Questions regarding environmental forensics will come up at some level in almost every environmental project.
This can range from drawing conclusions about a release from a UST system to sophisticated analysis of large environmental datasets collected specifically to identify contributions from multiple sources. The purpose of forensic interpretation is to tell a story. The story becomes most interesting when some or all responsibility shifts from one party to another. In many ways, this is a natural extension of developing a site conceptual model (SCM), and much of the data required for telling the story is collected as part of most primary environmental investigations. Do you need forensic data interpretation or interpretation of forensic data?
To get the most value for your dollars spent, it might be helpful to think of forensic techniques as a specialized way in which environmental data is evaluated rather than as a series of analytical techniques. Commonly collected data can have significant forensic implications, boring logs, slug tests, GC chromatograms and tentatively identified compounds (TICs) all have a story to tell. Prior to investing in the collection of dedicated forensic data, a good consultant will fully understand what answers you need and evaluate how close you are to those answers using data you already have. It may be, for example, that the data required to delineate and characterize the basic fate and transport of a chlorinated compound in groundwater, for regulatory purposes, is also sufficient to constrain the potential release date with the required precision. Or, the presence or absence of various gasoline oxygenates in a BTEX plume may be enough to identify the decade in which the release occurred.
A number of specialized analytical techniques can provide specific data useful for environmental forensics.
Only after reviewing existing data in light of the SCM can you start looking at the analytical techniques people usually associate with environmental forensics. The most basic may be petroleum fingerprinting, looking at the composition of LNAPL or petroleum in soil or water to identify the type of product present and degree of weathering. Like everything else in life, this can be done quick and inexpensive with moderate precision or slower and at greater cost for greater precision and defensibility. There are no foolproof analytical methods to date petroleum releases. However, the Christensen and Larsen (1993) method is often used to estimate the date of diesel/#2 fuel oil releases. This method is based on observed changes in the ratio of compounds over time due to biodegradation. While used with success in many cases, the further your site conditions are from those on which the method is based, the greater the caution should be exercised in interpreting results.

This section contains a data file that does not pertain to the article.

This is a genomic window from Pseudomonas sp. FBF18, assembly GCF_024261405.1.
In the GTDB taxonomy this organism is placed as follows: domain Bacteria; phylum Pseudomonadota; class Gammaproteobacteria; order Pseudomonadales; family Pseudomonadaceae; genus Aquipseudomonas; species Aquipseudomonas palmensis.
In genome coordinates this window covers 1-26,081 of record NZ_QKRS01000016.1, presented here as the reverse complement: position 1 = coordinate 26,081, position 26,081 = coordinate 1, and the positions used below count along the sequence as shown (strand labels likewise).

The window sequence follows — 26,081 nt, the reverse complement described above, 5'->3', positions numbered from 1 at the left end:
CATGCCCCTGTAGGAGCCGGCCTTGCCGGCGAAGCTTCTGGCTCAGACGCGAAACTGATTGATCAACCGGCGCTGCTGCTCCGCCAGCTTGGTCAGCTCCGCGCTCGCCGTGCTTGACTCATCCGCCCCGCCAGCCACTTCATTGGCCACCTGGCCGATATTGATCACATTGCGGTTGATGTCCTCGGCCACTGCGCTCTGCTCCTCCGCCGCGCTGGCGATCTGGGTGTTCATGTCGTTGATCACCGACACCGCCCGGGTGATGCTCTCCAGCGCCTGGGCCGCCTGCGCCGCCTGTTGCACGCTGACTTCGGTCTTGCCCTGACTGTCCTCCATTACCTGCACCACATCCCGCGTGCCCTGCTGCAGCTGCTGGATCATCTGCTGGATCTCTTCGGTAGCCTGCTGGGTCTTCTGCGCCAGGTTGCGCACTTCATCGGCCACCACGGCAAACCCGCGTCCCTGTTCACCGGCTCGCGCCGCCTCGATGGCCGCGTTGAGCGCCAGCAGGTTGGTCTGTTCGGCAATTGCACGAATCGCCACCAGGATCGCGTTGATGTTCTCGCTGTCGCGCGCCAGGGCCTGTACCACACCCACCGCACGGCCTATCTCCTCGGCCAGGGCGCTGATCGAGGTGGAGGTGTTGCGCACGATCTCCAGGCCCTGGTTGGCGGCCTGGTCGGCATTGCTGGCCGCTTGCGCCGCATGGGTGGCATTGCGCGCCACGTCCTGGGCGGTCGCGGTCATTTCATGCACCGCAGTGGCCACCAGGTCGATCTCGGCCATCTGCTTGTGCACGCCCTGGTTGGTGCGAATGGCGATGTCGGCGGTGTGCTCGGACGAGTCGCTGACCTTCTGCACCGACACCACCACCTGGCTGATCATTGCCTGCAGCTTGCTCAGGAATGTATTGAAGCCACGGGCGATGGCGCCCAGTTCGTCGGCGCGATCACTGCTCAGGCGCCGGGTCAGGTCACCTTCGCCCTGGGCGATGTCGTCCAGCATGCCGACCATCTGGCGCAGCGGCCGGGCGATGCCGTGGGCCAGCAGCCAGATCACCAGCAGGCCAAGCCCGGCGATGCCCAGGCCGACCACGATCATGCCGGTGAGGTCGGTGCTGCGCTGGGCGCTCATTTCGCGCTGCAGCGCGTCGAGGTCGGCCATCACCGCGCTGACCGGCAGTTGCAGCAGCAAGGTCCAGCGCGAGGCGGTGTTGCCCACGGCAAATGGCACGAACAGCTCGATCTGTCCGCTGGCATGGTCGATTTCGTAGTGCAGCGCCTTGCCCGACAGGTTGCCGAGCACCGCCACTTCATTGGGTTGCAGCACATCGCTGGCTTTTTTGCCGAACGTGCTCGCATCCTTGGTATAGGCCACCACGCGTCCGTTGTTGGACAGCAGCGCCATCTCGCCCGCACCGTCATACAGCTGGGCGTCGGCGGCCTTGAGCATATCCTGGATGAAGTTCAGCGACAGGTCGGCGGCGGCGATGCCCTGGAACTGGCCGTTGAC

Moving beyond petroleum, a wide range of forensic techniques are available for different circumstances with an equally wider range in cost. With the right circumstances, specific tools like PCB congener analysis, stable isotope measurements, extended PAH analysis or sediment and groundwater age dating can provide key information to distinguish multiple sources or refine the understanding of contaminant fate and transport. As always, there is a tradeoff between the cost of sample collection and analysis and the need to document results with sufficient certainty to stand up to hostile scrutiny.
Leveraging existing data can ensure your environmental forensic efforts get you the answers you need.
You hope that you know (and like) what results you get from a forensic investigation. But even starting with a well-developed SCM, expect some surprises when the analysis and data evaluation are performed. The real life messiness of even the best environmental data is, on its own, a good reason to develop specific and realistic goals for a forensic evaluation before data collection. Developing those goals is easier when you are making the best use of the data you already have.